Peter said...

I had a question about this line:

'Both Sides Burning is my first novel. It is 139,000 words.'

Query Shark immediately 'jumped' on the word count and I wasn't sure if the first sentence should also be included. Is it necessary or encouraged to say something is a first novel? I know that publishing credits would be in the 'bio section' but the lack of them would signify as well.

'Both Sides Burning is a 139,000 word historical fiction' (or something along those lines)?

I can't imagine it would impress an agent to receive a query that said 'this is my 18th novel' only to realize that none of them are published.

Or is that just me? Thanks!

Sheila Deeth said...

It's so great to read an agent's thoughts like this. Thanks.

? said...

The American Revolution officially started in 1775. At the time, loyalists roughly equalled the patriots in numbers and current scholarship estimate that 1/3 of American colonists were loyalists, 1/3 were patriots, and another 1/3, mostly non-English immigrants like the Germans in Pennsylvania, were neutral.

My big question would be how Latimer could be banished for his refusal to embrace the rebellion-which was still very much in infancy stages. 1775 would certainly have been a tense year. Clashes between anti and pro revolutionary forces happened. But no one was being banished from here to there (yet). The banishment of loyalists and confiscation of loyalists properties occurred at the end of the Revolutionary war.

My suggestion is that you be explicit about what caused Latimer to be banished from Connecticut and presumably lose his worldly goods so early on in the Revolutionary War, especially as the British still controlled key cities and regions. An agent with a good sense of history might automatically send a form rejection at any indication of sloppy historical research.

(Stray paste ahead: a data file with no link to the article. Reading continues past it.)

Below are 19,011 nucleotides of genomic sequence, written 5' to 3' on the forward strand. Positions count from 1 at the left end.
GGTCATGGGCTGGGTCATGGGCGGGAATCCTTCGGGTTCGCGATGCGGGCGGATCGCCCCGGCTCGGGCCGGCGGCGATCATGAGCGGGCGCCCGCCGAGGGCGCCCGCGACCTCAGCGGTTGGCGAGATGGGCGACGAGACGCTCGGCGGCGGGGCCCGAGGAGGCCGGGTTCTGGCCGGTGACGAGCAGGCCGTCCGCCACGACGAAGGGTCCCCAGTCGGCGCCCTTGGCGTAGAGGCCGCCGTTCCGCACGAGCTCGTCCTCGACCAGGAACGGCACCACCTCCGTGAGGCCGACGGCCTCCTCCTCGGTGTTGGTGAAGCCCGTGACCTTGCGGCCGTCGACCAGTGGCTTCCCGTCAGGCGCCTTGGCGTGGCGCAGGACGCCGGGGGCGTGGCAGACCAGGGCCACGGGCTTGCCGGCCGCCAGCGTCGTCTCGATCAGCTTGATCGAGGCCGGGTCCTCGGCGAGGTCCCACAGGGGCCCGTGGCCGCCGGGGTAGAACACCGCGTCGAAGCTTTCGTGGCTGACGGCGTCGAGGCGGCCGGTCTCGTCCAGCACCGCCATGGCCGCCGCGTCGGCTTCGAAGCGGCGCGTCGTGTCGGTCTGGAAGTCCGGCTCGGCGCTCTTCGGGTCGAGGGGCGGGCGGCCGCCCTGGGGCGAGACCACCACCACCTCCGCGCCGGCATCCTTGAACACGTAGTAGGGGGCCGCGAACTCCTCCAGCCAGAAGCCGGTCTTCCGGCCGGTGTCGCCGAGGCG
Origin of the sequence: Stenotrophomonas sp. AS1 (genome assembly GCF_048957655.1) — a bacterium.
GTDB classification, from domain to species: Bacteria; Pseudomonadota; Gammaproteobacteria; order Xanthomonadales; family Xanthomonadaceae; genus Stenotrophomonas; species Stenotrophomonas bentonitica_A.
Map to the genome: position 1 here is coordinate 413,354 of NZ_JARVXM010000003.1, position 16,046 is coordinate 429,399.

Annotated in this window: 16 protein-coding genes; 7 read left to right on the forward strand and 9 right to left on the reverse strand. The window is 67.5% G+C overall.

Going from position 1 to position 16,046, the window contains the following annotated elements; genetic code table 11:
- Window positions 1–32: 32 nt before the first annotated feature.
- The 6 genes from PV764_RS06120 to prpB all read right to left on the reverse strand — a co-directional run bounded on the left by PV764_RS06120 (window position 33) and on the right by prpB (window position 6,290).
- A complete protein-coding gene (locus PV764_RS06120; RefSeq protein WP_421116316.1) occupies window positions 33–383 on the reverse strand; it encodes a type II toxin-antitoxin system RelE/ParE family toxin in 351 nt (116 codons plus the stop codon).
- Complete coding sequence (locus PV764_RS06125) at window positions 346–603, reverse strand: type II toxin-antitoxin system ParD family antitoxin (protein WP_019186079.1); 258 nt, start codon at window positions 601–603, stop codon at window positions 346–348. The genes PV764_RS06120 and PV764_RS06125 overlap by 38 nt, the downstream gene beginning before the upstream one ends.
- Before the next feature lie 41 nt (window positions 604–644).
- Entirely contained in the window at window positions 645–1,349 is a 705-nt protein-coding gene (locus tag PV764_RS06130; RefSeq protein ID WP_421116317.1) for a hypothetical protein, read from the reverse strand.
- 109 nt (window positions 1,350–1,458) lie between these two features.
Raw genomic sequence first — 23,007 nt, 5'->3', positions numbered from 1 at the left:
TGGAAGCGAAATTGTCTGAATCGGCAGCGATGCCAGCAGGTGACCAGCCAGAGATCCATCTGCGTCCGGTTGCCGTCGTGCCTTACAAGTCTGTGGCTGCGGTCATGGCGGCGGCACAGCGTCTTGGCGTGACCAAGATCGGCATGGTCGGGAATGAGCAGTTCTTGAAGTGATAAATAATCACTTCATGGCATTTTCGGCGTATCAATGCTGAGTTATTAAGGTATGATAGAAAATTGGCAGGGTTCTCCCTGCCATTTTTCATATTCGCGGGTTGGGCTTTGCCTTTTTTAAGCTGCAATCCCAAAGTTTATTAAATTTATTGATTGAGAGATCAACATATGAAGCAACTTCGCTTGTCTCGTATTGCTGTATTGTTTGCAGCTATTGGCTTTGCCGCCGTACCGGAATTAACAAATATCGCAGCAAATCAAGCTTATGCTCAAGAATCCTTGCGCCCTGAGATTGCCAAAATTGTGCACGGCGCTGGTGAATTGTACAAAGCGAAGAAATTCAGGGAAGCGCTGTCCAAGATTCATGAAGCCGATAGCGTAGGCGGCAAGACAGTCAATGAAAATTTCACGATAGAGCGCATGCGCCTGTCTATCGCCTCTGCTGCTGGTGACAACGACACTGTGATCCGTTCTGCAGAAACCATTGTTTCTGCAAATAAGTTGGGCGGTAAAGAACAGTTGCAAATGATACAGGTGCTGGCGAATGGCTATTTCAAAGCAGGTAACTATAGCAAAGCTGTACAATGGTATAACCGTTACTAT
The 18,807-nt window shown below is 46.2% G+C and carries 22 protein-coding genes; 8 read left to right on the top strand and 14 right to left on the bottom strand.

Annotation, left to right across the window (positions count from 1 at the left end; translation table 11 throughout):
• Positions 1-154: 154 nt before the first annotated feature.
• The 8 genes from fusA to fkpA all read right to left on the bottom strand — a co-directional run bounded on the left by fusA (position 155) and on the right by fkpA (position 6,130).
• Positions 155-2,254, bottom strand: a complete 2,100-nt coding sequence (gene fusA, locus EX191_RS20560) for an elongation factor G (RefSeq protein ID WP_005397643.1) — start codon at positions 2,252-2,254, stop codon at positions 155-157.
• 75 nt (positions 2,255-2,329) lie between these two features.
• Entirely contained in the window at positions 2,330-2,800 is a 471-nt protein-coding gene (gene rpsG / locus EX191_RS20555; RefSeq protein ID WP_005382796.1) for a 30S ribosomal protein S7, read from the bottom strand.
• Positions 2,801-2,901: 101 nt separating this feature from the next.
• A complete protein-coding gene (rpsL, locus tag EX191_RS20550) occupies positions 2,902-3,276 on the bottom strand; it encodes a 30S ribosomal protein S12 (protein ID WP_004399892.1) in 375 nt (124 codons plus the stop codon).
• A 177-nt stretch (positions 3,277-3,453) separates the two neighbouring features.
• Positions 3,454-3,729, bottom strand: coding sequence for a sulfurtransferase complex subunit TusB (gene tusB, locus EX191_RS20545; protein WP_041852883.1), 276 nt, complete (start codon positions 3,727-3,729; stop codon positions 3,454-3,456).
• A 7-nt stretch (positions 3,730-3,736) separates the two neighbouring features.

I read a fair amount of historic fiction, and nothing irritates me more than someone who takes liberty with key facts about a given time period. You cannot merely drop a 21st century feminist into the 18th century without significant conflict among characters. But you can have an 18th century feminist, and there lies the challenge for any historic fiction writer.

JS said...

Tally has it spot-on.

Those of us who know a lot about the American Revolution are scratching our heads, because your scenario sounds a bit anomalous at that stage of the hostilities; those who don't know much about the American Revolution would be scratching their heads because your backstory is insufficient.

I would suggest finessing the whole thing and saying "Loyalist Stephen Latimer, wrongfully under sentence of banishment, attacks the neighbor he blames for his misfortune and winds up in the dismal underground caverns of Connecticut's Newgate Prison."